It depends on the length of the brake's arms (brake, not brake lever). I've been using 102mm v brakes with cross levers only for the last year and it works fine. No pulley (travel agent) needed.

Tektro/TRP, Box/Promax, et al make v brakes with shorter levers for varying degrees of personal preference and tolerance for brake pull length.

I'm about to put some TRP cx9s on my ride...next bike though, will be disc.

Last edited by jfowler85; 10-21-15 at 10:52 AM.
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Old 10-21-15, 11:05 AM
  #82  
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Originally Posted by 66Satellite View Post
I live in Seattle. It rains here. The best way to handle rain is with fenders. Also, I prefer slightly fatter tires (bigger contact patch) and a slightly longer wheelbase. Steel is fine if you treat the tubes from time to time. I had this frame built recently as my ultimate rain bike. Before that I was using a Surly Cross Check. Anyway, riding in the rain is great if you have the right bike and clothing.
it's all a matter of perspective, isn't it? I'm about to buy my first ever non-rain bike: I've never owned a bike that I didn't add fenders to because that would be far too limiting around here. However, I'm now at the stage where I think it would be nice to have a light, fair-weather road bike even though I won't ride it nearly as much as my year round bikes.

But as you say, steel is just fine for year round riding as long as it can be stored somewhere dry and you practice some basic maintenance/cleaning & lubricating.
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Old 10-21-15, 11:45 AM
  #83  
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Originally Posted by cwar View Post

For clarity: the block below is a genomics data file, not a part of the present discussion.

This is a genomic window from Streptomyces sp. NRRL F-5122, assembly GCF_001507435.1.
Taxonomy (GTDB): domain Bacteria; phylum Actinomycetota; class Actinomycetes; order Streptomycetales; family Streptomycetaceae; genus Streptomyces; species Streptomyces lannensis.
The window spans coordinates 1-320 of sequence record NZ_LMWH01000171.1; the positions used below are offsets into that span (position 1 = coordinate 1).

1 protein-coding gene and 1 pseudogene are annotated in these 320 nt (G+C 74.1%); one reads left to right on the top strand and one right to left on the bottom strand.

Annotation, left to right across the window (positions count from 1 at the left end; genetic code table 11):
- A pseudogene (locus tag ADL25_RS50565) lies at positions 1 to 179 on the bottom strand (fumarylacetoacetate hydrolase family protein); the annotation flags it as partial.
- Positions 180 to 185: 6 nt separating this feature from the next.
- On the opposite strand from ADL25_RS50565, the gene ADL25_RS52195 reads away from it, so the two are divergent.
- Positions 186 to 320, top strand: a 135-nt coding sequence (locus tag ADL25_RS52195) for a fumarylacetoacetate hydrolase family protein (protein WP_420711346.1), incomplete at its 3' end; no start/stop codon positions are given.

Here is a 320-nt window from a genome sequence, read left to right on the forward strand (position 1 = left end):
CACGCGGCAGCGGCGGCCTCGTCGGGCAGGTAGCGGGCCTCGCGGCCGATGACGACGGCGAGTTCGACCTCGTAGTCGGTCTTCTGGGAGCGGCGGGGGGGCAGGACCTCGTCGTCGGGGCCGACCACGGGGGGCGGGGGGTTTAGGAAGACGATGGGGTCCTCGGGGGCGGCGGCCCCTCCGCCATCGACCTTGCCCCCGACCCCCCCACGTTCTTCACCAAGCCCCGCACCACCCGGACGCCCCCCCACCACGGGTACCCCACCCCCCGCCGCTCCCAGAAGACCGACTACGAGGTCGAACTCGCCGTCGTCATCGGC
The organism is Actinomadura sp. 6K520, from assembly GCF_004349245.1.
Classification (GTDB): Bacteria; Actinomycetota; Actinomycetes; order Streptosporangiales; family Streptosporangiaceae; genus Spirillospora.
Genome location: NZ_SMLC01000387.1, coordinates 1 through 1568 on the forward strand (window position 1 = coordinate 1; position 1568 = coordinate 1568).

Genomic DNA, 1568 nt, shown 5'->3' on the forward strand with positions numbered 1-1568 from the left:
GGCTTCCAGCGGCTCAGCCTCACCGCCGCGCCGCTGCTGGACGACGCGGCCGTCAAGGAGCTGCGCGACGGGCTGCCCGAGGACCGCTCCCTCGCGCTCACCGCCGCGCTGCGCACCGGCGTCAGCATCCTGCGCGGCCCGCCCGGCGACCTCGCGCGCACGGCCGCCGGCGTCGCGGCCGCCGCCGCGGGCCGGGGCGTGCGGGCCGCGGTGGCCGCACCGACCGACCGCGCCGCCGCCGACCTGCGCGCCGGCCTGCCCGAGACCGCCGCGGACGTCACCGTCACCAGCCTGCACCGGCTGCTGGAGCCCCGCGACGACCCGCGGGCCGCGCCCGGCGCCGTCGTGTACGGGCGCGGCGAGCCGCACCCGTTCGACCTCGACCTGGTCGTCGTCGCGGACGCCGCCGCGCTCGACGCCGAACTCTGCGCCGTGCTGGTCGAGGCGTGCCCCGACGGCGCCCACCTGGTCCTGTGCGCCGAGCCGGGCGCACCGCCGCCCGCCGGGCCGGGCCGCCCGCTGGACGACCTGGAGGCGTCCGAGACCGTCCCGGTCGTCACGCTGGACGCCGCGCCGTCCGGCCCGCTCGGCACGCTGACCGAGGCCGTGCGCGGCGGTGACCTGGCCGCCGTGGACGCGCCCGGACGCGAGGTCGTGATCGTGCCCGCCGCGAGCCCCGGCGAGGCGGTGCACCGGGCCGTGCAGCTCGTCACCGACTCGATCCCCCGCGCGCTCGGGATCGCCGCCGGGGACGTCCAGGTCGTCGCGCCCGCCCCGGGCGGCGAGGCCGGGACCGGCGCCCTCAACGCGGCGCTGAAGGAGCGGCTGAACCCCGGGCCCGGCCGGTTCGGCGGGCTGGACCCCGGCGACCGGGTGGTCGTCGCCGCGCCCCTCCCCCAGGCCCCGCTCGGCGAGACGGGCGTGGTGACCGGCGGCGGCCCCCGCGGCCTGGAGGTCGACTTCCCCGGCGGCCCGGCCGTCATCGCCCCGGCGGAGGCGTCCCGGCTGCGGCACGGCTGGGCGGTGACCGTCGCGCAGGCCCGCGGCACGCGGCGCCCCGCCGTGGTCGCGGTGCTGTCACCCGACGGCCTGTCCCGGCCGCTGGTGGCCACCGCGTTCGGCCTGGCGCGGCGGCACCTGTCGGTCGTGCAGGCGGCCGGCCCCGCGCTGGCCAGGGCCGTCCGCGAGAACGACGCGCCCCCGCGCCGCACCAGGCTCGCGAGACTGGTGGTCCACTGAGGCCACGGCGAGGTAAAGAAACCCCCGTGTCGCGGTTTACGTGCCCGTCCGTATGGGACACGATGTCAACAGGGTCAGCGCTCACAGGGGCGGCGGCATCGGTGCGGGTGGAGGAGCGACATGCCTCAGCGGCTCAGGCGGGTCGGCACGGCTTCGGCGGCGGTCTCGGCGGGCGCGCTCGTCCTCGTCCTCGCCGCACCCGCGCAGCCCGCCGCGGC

Here in Seattle we see quite a bit of rain. Having a rain bike, while not a must, is definitely nice. My rain bike has fenders and hydraulic disc brakes and I much prefer ridding it in the rain over my nice weather bike. If you are going to live by the N + 1 rule then why not have a rain bike? It's just an excuse to have another bike.

I thought people in Seattle had "Sun" bikes, not "rain" bikes.
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Old 10-21-15, 11:56 AM
  #84  
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Originally Posted by ColaJacket View Post
I thought people in Seattle had "Sun" bikes, not "rain" bikes.
That gave me a good chuckle. I'll have to remember that one.

I guess that's why my rain bike is decked out in Di2 and my sun bike just has Ultegra (e.g. the rain bike is better than the sun bike).
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Old 10-21-15, 12:03 PM
  #85  
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Originally Posted by ColaJacket View Post
I thought people in Seattle had "Sun" bikes, not "rain" bikes.
Funny thing is I'm a Nor Cal transplant. When I moved up to Seattle I expected everyone to ride in the rain. But not many people do. Cycling has really exploded up here in the last ten years or so but it's still mostly fair-weather cyclists. I mostly have the roads and MUT to myself when it's raining. So I actually prefer riding in the rain these days.
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Old 10-21-15, 12:05 PM
  #86  
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Originally Posted by cwar View Post
Here in Seattle we see quite a bit of rain. Having a rain bike, while not a must, is definitely nice. My rain bike has fenders and hydraulic disc brakes and I much prefer ridding it in the rain over my nice weather bike. If you are going to live by the N + 1 rule then why not have a rain bike? It's just an excuse to have another bike.

Nice! I almost went with discs but still prefer the simplicity of calipers (plus I don't need to buy more wheels). Love discs on my mtb though.
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Old 10-24-15, 12:31 PM
  #87  
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Rain bike is the bike that takes the abuse of water and especially road grit in the drivetrain.

Mine rain bike is AL, has fenders, 28's, and 105 components and cost $800. My regular bike is carbon/Ultegra with 25's and cost $3600. I try to keep the nicer bike nice.

Last edited by Long Tom; 10-25-15 at 02:29 AM.
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Old 12-01-15, 12:01 AM
  #88  
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I've been wanting to build a rain bike simply because I like to build bikes. In the central San Joaquin valley, with the drought, there wasn't any need.

With the El Nino promising the end of the drought, maybe I should get busy.

I do love the rain.